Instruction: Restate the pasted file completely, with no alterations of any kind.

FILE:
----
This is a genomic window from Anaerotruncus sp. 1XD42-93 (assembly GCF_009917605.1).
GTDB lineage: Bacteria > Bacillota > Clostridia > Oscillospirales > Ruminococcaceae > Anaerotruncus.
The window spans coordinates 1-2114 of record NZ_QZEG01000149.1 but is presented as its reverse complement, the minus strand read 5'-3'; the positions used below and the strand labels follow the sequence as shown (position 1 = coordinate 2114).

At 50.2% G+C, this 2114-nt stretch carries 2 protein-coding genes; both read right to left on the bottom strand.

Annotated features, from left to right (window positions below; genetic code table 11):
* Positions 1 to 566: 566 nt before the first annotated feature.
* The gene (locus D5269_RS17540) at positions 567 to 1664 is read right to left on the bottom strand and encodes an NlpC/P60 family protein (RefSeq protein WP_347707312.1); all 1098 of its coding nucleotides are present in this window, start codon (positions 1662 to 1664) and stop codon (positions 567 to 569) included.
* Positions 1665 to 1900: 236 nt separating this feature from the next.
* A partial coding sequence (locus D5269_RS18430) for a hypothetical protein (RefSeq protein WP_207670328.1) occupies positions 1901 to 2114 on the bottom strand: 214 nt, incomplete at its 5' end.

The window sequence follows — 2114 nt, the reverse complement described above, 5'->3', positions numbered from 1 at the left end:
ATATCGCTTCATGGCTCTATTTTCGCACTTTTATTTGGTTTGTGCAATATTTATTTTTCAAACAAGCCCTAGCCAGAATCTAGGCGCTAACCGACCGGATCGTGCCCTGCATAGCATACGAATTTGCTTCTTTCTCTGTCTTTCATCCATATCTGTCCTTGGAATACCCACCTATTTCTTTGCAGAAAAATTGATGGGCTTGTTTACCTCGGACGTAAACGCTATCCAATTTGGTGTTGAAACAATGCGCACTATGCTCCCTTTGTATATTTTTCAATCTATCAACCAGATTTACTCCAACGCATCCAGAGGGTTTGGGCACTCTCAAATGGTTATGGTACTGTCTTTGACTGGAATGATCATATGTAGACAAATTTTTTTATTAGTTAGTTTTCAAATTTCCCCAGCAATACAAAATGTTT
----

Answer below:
This is a genomic window from Anaerotruncus sp. 1XD42-93 (assembly GCF_009917605.1).
GTDB lineage: Bacteria > Bacillota > Clostridia > Oscillospirales > Ruminococcaceae > Anaerotruncus.
The window spans coordinates 1-2114 of record NZ_QZEG01000149.1 but is presented as its reverse complement, the minus strand read 5'-3'; the positions used below and the strand labels follow the sequence as shown (position 1 = coordinate 2114).

At 50.2% G+C, this 2114-nt stretch carries 2 protein-coding genes; both read right to left on the bottom strand.

Annotated features, from left to right (window positions below; genetic code table 11):
* Positions 1 to 566: 566 nt before the first annotated feature.
* The gene (locus D5269_RS17540) at positions 567 to 1664 is read right to left on the bottom strand and encodes an NlpC/P60 family protein (RefSeq protein WP_347707312.1); all 1098 of its coding nucleotides are present in this window, start codon (positions 1662 to 1664) and stop codon (positions 567 to 569) included.
* Positions 1665 to 1900: 236 nt separating this feature from the next.
* A partial coding sequence (locus D5269_RS18430) for a hypothetical protein (RefSeq protein WP_207670328.1) occupies positions 1901 to 2114 on the bottom strand: 214 nt, incomplete at its 5' end.

The window sequence follows — 2114 nt, the reverse complement described above, 5'->3', positions numbered from 1 at the left end:
ATATCGCTTCATGGCTCTATTTTCGCACTTTTATTTGGTTTGTGCAATATTTATTTTTCAAACAAGCCCTAGCCAGAATCTAGGCGCTAACCGACCGGATCGTGCCCTGCATAGCATACGAATTTGCTTCTTTCTCTGTCTTTCATCCATATCTGTCCTTGGAATACCCACCTATTTCTTTGCAGAAAAATTGATGGGCTTGTTTACCTCGGACGTAAACGCTATCCAATTTGGTGTTGAAACAATGCGCACTATGCTCCCTTTGTATATTTTTCAATCTATCAACCAGATTTACTCCAACGCATCCAGAGGGTTTGGGCACTCTCAAATGGTTATGGTACTGTCTTTGACTGGAATGATCATATGTAGACAAATTTTTTTATTAGTTAGTTTTCAAATTTCCCCAGCAATACAAAATGTTT